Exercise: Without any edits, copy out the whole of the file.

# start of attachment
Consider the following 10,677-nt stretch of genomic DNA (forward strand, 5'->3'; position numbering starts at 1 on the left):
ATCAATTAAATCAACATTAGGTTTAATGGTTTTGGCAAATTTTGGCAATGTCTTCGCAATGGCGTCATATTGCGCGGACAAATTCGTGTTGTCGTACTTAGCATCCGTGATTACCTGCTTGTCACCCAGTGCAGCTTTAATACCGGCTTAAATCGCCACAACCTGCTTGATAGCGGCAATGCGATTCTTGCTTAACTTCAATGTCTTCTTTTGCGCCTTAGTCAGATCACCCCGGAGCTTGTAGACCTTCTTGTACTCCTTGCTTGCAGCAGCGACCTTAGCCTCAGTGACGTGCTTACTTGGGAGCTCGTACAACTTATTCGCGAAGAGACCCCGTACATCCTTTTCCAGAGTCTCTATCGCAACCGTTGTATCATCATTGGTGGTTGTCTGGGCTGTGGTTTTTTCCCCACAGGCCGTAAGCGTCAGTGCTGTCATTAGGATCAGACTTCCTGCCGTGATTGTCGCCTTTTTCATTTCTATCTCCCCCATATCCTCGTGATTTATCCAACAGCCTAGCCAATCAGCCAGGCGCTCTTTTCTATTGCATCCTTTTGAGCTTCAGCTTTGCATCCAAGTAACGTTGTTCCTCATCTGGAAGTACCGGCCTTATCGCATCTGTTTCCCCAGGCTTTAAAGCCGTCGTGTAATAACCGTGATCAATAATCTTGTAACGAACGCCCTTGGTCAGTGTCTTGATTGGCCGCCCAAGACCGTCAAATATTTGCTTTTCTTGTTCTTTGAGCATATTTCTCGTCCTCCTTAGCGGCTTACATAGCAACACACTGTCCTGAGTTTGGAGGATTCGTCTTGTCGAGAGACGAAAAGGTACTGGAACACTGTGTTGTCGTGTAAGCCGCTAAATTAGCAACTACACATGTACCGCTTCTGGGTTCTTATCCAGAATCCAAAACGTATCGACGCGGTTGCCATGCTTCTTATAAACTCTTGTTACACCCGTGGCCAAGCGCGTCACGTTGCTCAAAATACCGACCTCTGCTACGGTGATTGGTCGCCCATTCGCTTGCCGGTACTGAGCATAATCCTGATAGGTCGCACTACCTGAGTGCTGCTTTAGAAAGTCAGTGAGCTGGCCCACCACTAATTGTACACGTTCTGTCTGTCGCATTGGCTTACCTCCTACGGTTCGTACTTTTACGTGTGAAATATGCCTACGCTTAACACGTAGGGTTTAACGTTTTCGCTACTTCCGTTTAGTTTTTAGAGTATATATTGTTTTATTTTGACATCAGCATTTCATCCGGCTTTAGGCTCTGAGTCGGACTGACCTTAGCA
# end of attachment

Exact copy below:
Consider the following 10,677-nt stretch of genomic DNA (forward strand, 5'->3'; position numbering starts at 1 on the left):
ATCAATTAAATCAACATTAGGTTTAATGGTTTTGGCAAATTTTGGCAATGTCTTCGCAATGGCGTCATATTGCGCGGACAAATTCGTGTTGTCGTACTTAGCATCCGTGATTACCTGCTTGTCACCCAGTGCAGCTTTAATACCGGCTTAAATCGCCACAACCTGCTTGATAGCGGCAATGCGATTCTTGCTTAACTTCAATGTCTTCTTTTGCGCCTTAGTCAGATCACCCCGGAGCTTGTAGACCTTCTTGTACTCCTTGCTTGCAGCAGCGACCTTAGCCTCAGTGACGTGCTTACTTGGGAGCTCGTACAACTTATTCGCGAAGAGACCCCGTACATCCTTTTCCAGAGTCTCTATCGCAACCGTTGTATCATCATTGGTGGTTGTCTGGGCTGTGGTTTTTTCCCCACAGGCCGTAAGCGTCAGTGCTGTCATTAGGATCAGACTTCCTGCCGTGATTGTCGCCTTTTTCATTTCTATCTCCCCCATATCCTCGTGATTTATCCAACAGCCTAGCCAATCAGCCAGGCGCTCTTTTCTATTGCATCCTTTTGAGCTTCAGCTTTGCATCCAAGTAACGTTGTTCCTCATCTGGAAGTACCGGCCTTATCGCATCTGTTTCCCCAGGCTTTAAAGCCGTCGTGTAATAACCGTGATCAATAATCTTGTAACGAACGCCCTTGGTCAGTGTCTTGATTGGCCGCCCAAGACCGTCAAATATTTGCTTTTCTTGTTCTTTGAGCATATTTCTCGTCCTCCTTAGCGGCTTACATAGCAACACACTGTCCTGAGTTTGGAGGATTCGTCTTGTCGAGAGACGAAAAGGTACTGGAACACTGTGTTGTCGTGTAAGCCGCTAAATTAGCAACTACACATGTACCGCTTCTGGGTTCTTATCCAGAATCCAAAACGTATCGACGCGGTTGCCATGCTTCTTATAAACTCTTGTTACACCCGTGGCCAAGCGCGTCACGTTGCTCAAAATACCGACCTCTGCTACGGTGATTGGTCGCCCATTCGCTTGCCGGTACTGAGCATAATCCTGATAGGTCGCACTACCTGAGTGCTGCTTTAGAAAGTCAGTGAGCTGGCCCACCACTAATTGTACACGTTCTGTCTGTCGCATTGGCTTACCTCCTACGGTTCGTACTTTTACGTGTGAAATATGCCTACGCTTAACACGTAGGGTTTAACGTTTTCGCTACTTCCGTTTAGTTTTTAGAGTATATATTGTTTTATTTTGACATCAGCATTTCATCCGGCTTTAGGCTCTGAGTCGGACTGACCTTAGCA